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I keep seeing conflicting definitions of a statistic. Is a statistic a random variable such that it is a function of the random variables of a random sample? Or is it the value of the function of the random sample, after each random variable of the random sample has taken on a specific value?

$$(1) \ S=f(X_1,X_2...X_n)$$

$$(2) \ s=f(x_1,x_2...x_n)$$

I haven't been able to get any clarification for this and I've seen the term statistic describe both situations

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  • $\begingroup$ It seems that there are also plenty of conflicting views on estimator and estimate which go hand in hand with this. As an estimator is supposed to be a kind of statistic, whether an estimator is a random variable or not would also clarify some things. There seems to be a lot of conflicting definitions on this site though. $\endgroup$ – Colin Hicks Mar 11 at 21:22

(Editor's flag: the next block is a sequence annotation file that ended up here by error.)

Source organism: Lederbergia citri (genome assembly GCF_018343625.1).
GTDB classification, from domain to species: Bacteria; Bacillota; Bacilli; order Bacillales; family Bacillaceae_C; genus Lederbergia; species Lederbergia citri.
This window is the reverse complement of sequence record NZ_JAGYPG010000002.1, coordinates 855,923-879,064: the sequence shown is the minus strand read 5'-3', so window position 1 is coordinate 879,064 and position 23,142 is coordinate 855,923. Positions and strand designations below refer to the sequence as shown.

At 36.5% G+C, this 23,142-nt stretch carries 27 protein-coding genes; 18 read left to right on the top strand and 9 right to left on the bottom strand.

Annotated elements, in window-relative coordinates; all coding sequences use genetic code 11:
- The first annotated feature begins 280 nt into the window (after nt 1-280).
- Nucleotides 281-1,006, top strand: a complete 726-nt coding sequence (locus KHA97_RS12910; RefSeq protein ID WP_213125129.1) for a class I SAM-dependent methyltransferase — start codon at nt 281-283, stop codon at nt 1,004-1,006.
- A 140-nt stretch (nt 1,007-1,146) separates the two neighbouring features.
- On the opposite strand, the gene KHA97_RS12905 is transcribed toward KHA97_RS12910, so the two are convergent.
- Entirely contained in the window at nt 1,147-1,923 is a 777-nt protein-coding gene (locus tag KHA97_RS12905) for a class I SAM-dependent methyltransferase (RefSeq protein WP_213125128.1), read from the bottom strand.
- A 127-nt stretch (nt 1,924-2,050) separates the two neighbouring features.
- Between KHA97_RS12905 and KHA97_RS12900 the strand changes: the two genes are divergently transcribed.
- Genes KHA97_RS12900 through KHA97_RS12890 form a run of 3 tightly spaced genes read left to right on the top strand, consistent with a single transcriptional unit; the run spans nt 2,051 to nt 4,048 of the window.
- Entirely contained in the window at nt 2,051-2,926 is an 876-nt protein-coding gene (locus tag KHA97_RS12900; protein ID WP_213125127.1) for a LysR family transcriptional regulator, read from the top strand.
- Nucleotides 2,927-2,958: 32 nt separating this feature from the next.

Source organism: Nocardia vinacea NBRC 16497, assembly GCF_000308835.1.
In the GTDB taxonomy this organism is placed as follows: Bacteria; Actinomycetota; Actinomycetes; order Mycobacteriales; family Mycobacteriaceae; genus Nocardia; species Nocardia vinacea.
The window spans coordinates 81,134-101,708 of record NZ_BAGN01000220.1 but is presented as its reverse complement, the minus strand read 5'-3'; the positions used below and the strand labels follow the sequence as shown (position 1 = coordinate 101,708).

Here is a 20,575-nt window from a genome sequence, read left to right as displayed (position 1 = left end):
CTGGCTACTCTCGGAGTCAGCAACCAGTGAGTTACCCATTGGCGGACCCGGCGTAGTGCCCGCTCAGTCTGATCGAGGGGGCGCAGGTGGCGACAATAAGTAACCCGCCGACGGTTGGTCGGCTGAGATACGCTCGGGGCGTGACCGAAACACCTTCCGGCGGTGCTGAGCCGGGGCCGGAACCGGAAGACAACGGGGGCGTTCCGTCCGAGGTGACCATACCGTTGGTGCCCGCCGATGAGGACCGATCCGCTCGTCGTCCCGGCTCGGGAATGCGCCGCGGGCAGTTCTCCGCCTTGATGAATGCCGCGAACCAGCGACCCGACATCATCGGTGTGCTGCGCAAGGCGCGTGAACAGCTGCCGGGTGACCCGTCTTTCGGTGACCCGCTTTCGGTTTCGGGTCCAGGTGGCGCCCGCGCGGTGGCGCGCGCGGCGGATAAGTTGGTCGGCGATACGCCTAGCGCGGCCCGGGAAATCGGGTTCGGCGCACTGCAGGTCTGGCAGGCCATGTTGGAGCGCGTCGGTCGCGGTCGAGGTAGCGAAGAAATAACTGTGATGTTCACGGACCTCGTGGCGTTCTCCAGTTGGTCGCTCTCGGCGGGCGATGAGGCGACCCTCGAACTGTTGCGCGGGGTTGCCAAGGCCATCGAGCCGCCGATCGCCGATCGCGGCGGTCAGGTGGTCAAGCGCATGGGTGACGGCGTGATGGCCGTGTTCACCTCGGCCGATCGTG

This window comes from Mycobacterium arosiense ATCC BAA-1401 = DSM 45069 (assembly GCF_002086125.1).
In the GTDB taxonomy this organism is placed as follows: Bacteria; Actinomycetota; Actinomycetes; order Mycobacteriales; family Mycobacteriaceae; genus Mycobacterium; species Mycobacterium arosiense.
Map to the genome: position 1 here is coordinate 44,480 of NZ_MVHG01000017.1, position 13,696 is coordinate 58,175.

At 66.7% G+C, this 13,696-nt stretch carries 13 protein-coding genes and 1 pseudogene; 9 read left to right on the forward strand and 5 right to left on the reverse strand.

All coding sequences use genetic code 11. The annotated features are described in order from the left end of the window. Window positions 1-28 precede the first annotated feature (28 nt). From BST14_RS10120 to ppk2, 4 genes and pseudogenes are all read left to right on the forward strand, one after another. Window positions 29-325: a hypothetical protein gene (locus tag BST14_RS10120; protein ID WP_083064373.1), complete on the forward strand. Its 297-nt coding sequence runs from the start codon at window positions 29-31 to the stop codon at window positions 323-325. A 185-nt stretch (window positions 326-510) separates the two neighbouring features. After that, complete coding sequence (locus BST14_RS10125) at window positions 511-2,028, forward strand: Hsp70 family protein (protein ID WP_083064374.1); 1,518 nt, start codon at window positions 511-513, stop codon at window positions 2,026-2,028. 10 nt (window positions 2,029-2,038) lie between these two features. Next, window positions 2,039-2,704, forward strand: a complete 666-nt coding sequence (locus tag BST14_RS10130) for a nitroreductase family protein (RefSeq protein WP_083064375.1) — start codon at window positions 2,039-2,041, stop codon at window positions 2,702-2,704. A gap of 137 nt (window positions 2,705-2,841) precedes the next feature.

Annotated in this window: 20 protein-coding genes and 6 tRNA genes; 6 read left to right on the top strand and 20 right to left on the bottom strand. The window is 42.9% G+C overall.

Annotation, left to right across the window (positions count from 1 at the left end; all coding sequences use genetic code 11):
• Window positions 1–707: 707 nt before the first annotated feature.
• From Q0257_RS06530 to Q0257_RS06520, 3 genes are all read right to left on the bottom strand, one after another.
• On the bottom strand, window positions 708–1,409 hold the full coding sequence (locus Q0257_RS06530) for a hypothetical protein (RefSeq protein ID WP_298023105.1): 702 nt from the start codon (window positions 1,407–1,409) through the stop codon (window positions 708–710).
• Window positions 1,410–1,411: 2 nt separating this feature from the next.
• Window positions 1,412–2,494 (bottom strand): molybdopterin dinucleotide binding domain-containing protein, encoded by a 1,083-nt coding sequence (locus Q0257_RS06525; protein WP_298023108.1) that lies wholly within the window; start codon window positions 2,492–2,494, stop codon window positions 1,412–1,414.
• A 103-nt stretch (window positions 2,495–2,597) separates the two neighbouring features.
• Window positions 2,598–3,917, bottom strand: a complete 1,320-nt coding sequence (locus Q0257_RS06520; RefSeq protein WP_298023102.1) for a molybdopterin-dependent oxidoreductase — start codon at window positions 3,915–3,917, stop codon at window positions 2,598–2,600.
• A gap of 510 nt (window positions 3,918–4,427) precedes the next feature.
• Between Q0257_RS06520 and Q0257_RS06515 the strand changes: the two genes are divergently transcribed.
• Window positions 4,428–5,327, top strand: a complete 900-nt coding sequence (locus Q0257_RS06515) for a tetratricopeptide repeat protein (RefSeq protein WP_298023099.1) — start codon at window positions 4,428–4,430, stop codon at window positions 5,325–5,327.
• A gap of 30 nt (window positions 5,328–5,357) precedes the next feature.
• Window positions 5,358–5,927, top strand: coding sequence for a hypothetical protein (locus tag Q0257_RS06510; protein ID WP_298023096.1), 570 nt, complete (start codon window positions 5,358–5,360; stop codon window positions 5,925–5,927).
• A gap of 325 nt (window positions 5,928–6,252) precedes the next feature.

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A statistic is a function that maps from the set of outcomes of the observable values to a real number. Thus, with $n$ data points, a statistic will be a function $s: \mathbb{R}^n\rightarrow \mathbb{R}$ as in your second form. However, it is also possible to view the statistic in its random sense by taking the appropriate composition of function with the original random variables. (Remember that each random variable $X_i: \Omega \rightarrow \mathbb{R}$ is a measurable function that maps from the sample space to the real numbers.) That is, you can form the random variable $S: \Omega \rightarrow \mathbb{R}$ as:

$$S(\omega) = s(X_1(\omega), ..., X_n(\omega)).$$

The random variable $S$ is the random version of the statistic $s$. Both are often referred to as "statistics", but it is important to bear in mind that $S$ is a composition with the functions for the observable random variables.

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  • $\begingroup$ that was very helpful. A lot of this notation is really confusing and seems at time almost conflicting as in this case where the term can be used in both contexts. $\endgroup$ – Colin Hicks Mar 11 at 21:38

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